The People & the Book: The unwilling father-in-law

Laban was a good father, but he was not a good father-in-law.

"God Himself will be witness between you and me" (photo credit: Pepe Fainberg)
"God Himself will be witness between you and me"
(photo credit: Pepe Fainberg)
WHEN WE think of in-laws, we usually think of the hated mother-in- law, the one who never lets go of her son and bad-mouths his new bride, who strikes fear in her daughter-in-law. She is the evil stepmother from fairy tales.
Yet, in the Bible the fathers-in-law hold center stage and they can be divided into two groups: those who have their sons-in-law’s interests at heart, like Jethro, and those who thwart them at every turn, like Saul. No prizes for guessing in which group Laban belongs. He cheats Jacob of his intended bride and puts him to harsh, physical labor.
In Hebrew, a hatan is “a relative by marriage” depending on the context. It is a relationship of “affinity” rather than “blood.” It is fascinating that neither Jacob nor Laban refer to each other as a hatan or hoten.
Is it that their relationship is so acrimonious: the master as opposed to the servant, the cheater vs. the cheated? For all that, Laban acts as one who has his daughters’ interests in mind. In our town, he says, we don’t let the younger marry first. He threatens Jacob that if he lays a hand on either of his daughters, he will come after him.
Laban respects his older daughter’s right to marriage. Despite this, he is depicted as a villain in the Bible and demonized in rabbinic tradition.
In truth, in the biblical text Laban is not a hoten, a father-in-law or any kind of relation to Jacob. I believe that this is Laban’s choice.
His ongoing tragedy is the loss of his beloved sister Rebecca. He unsuccessfully tried to delay her leaving with Eliezer decades ago.
Now he fears that he is going to lose his daughters. Ever since he heard that Isaac and Rebecca had twin sons, he knew that both of them had first rights to his daughters. When Jacob came – and to Laban it was a replay of the scene at the well – and fell for his daughter Rachel, just as Rebecca fell off her camel when she saw Isaac – it was love at first sight. All Laban wanted to do was postpone the inevitable.
He stalled for seven years, and then he tricked Jacob by switching his daughters. As with much of Genesis, this is a foundational narrative for Jewish perspectives and values, with Jacob seen as an ideal worker and Laban’s behavior as an example to be avoided.
The Shulhan Arukh cites this story in laying out the obligations of employers to act fairly.
Despite the chicanery, Laban could not keep his daughters: they conspired with Jacob to flee. In desperation, he ran after Jacob, but it didn’t do any good – and then he realized that he would have to back down and come to terms.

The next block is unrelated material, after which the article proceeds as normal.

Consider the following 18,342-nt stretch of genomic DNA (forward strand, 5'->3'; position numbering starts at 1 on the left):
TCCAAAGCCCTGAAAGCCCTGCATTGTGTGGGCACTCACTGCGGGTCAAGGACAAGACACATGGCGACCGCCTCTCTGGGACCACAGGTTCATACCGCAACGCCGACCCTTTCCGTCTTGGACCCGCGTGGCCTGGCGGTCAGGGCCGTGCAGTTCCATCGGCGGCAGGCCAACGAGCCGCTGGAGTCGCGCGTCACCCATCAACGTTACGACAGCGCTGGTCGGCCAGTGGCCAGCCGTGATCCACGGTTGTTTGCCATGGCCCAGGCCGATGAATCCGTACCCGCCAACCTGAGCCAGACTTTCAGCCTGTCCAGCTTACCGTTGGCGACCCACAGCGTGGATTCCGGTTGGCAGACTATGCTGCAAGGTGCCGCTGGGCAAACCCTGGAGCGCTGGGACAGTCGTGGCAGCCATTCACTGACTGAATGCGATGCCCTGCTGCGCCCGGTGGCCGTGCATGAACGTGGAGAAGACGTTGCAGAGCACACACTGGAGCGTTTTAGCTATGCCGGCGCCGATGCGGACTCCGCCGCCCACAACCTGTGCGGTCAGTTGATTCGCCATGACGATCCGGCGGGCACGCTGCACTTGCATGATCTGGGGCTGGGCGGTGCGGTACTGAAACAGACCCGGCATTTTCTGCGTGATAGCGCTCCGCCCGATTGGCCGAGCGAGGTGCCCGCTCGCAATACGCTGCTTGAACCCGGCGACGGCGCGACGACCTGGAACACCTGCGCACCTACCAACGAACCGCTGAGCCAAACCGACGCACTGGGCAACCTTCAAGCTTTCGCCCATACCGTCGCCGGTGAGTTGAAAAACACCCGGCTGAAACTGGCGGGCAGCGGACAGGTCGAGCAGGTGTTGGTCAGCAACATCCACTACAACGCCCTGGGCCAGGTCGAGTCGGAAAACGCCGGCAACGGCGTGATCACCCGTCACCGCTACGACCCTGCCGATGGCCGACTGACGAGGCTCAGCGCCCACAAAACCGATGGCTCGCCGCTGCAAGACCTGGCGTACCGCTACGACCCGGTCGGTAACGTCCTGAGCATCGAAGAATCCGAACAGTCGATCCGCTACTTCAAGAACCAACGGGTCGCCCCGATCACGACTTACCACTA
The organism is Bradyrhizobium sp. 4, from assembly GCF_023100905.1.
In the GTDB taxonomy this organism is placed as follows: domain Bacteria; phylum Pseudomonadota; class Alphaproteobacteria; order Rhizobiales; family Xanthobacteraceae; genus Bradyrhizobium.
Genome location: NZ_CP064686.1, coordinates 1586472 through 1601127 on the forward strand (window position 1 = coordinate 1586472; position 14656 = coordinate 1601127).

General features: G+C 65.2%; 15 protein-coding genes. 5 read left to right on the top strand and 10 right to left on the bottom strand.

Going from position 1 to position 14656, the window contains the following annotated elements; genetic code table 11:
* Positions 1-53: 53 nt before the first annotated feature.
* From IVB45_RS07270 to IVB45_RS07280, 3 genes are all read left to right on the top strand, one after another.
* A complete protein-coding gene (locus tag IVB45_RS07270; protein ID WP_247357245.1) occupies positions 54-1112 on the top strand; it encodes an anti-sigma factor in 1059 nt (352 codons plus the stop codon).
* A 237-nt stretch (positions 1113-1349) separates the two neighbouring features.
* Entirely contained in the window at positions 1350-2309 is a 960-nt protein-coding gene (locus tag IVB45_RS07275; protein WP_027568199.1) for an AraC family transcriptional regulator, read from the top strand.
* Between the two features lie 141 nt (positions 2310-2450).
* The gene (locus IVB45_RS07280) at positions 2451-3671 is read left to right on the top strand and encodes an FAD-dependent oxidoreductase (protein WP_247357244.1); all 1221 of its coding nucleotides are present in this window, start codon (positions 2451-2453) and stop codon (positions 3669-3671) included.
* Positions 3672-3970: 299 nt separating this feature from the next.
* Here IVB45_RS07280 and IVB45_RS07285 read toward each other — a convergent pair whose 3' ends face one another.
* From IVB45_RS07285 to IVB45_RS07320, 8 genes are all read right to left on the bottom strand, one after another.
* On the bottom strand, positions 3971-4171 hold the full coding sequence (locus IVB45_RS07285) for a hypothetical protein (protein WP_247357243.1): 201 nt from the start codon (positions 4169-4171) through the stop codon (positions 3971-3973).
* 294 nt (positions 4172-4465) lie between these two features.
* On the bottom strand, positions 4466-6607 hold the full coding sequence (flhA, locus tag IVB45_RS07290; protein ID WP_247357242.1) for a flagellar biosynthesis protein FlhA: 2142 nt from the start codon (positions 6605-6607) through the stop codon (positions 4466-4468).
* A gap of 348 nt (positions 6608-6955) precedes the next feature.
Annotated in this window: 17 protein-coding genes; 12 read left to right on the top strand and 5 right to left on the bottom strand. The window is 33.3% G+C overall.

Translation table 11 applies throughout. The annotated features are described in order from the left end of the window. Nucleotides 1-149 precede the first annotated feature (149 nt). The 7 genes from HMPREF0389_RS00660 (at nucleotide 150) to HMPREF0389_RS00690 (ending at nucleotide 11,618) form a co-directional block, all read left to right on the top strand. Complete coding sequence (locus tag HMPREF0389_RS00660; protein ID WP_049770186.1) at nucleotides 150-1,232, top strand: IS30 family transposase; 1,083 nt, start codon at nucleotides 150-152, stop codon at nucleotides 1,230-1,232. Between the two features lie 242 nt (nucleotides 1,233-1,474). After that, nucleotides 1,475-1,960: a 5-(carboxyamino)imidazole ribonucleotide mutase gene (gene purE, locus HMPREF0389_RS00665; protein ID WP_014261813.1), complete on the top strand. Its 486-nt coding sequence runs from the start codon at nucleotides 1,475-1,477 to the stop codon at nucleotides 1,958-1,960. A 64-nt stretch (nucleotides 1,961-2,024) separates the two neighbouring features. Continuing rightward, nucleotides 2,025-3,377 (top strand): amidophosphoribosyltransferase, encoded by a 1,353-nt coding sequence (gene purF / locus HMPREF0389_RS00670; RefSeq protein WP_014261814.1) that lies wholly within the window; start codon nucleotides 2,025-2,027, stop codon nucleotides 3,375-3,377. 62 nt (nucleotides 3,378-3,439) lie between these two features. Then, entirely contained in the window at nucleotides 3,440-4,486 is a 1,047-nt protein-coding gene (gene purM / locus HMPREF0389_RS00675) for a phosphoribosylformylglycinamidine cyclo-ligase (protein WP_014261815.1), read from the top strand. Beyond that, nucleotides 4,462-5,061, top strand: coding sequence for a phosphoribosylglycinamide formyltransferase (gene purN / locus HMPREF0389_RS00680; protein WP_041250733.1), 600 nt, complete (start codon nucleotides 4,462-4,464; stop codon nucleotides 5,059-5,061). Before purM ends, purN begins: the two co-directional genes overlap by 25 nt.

For some reason, tradition looks on Laban as a would-be destroyer of the Jewish people. Rashi writes that “Laban wanted to uproot everything.” I always wondered why Laban has been demonized. I believe it is connected to the original loss of his sister Rebecca. Had he succeeded in keeping her with him, there would have been no marriage between her and Isaac and there would have been no Jacob, the progenitor of Israel.
This is why Laban is never referred to as a hoten, because he was never able to face up to the relationship by marriage.
There was no formal marriage agreement. What we have, and what Laban saw, is a prior relationship of blood, not marriage. If we look closely at the text, we see that he regards Jacob as his sister’s son or his “brother,” not his son-in-law! He refers to him as his own flesh and blood, and not as a relation by marriage. Admitting to the marriage relationship would mean accepting he had lost his daughters, just as he had lost his sister.
Laban saw himself as the paterfamilias and was unwilling to relinquish this status to transfer his ownership of his daughters to Jacob and allow this usurper to establish his own family unit.
Laban was a good father, and had his daughters' interests in mind, hence his final words, “If you ill-treat my daughters or take other wives besides my daughters – though no one else be about, remember, God Himself will be witness between you and me.” But he was not a good father-in-law. He wanted to hold on to his daughters, the women who replaced his beloved sister Rebecca in his affections. He tried, but ultimately lost, and he let go with dignity.
Naomi Graetz taught English at Ben-Gurion University of the Negev for 35 years. She is the author of several books, including ‘Unlocking the Garden: A Feminist Jewish Look at the Bible,Midrash and God (2005).